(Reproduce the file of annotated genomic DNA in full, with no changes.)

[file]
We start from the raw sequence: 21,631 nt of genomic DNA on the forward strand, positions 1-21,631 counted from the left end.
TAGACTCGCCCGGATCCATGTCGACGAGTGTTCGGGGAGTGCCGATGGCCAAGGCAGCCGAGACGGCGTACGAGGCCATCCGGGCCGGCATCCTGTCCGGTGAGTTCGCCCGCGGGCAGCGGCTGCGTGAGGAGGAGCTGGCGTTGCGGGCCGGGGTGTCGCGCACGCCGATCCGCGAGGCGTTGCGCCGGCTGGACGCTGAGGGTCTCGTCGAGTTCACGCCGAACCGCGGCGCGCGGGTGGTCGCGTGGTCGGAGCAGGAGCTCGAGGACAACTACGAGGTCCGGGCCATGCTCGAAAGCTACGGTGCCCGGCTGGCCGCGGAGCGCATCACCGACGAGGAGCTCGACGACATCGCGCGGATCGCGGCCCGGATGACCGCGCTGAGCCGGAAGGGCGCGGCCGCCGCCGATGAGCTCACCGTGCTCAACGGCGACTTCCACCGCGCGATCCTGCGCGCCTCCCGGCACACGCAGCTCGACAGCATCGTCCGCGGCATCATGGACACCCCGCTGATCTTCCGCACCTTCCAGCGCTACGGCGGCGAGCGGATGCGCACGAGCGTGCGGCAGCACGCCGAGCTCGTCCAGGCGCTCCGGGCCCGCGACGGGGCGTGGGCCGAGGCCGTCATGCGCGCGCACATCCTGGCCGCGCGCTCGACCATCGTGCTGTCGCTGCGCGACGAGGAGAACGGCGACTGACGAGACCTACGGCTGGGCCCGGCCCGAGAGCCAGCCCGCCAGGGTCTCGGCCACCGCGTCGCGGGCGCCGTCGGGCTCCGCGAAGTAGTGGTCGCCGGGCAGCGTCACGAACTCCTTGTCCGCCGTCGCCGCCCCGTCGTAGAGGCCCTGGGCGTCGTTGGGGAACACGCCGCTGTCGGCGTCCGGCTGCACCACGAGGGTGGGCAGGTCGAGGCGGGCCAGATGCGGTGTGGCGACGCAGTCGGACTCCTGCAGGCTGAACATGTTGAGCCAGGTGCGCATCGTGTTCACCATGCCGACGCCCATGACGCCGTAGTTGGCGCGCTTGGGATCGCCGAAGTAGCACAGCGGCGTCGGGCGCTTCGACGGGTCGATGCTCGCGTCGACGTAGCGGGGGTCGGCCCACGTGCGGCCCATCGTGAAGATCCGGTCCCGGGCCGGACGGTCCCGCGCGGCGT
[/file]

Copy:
We start from the raw sequence: 21,631 nt of genomic DNA on the forward strand, positions 1-21,631 counted from the left end.
TAGACTCGCCCGGATCCATGTCGACGAGTGTTCGGGGAGTGCCGATGGCCAAGGCAGCCGAGACGGCGTACGAGGCCATCCGGGCCGGCATCCTGTCCGGTGAGTTCGCCCGCGGGCAGCGGCTGCGTGAGGAGGAGCTGGCGTTGCGGGCCGGGGTGTCGCGCACGCCGATCCGCGAGGCGTTGCGCCGGCTGGACGCTGAGGGTCTCGTCGAGTTCACGCCGAACCGCGGCGCGCGGGTGGTCGCGTGGTCGGAGCAGGAGCTCGAGGACAACTACGAGGTCCGGGCCATGCTCGAAAGCTACGGTGCCCGGCTGGCCGCGGAGCGCATCACCGACGAGGAGCTCGACGACATCGCGCGGATCGCGGCCCGGATGACCGCGCTGAGCCGGAAGGGCGCGGCCGCCGCCGATGAGCTCACCGTGCTCAACGGCGACTTCCACCGCGCGATCCTGCGCGCCTCCCGGCACACGCAGCTCGACAGCATCGTCCGCGGCATCATGGACACCCCGCTGATCTTCCGCACCTTCCAGCGCTACGGCGGCGAGCGGATGCGCACGAGCGTGCGGCAGCACGCCGAGCTCGTCCAGGCGCTCCGGGCCCGCGACGGGGCGTGGGCCGAGGCCGTCATGCGCGCGCACATCCTGGCCGCGCGCTCGACCATCGTGCTGTCGCTGCGCGACGAGGAGAACGGCGACTGACGAGACCTACGGCTGGGCCCGGCCCGAGAGCCAGCCCGCCAGGGTCTCGGCCACCGCGTCGCGGGCGCCGTCGGGCTCCGCGAAGTAGTGGTCGCCGGGCAGCGTCACGAACTCCTTGTCCGCCGTCGCCGCCCCGTCGTAGAGGCCCTGGGCGTCGTTGGGGAACACGCCGCTGTCGGCGTCCGGCTGCACCACGAGGGTGGGCAGGTCGAGGCGGGCCAGATGCGGTGTGGCGACGCAGTCGGACTCCTGCAGGCTGAACATGTTGAGCCAGGTGCGCATCGTGTTCACCATGCCGACGCCCATGACGCCGTAGTTGGCGCGCTTGGGATCGCCGAAGTAGCACAGCGGCGTCGGGCGCTTCGACGGGTCGATGCTCGCGTCGACGTAGCGGGGGTCGGCCCACGTGCGGCCCATCGTGAAGATCCGGTCCCGGGCCGGACGGTCCCGCGCGGCGT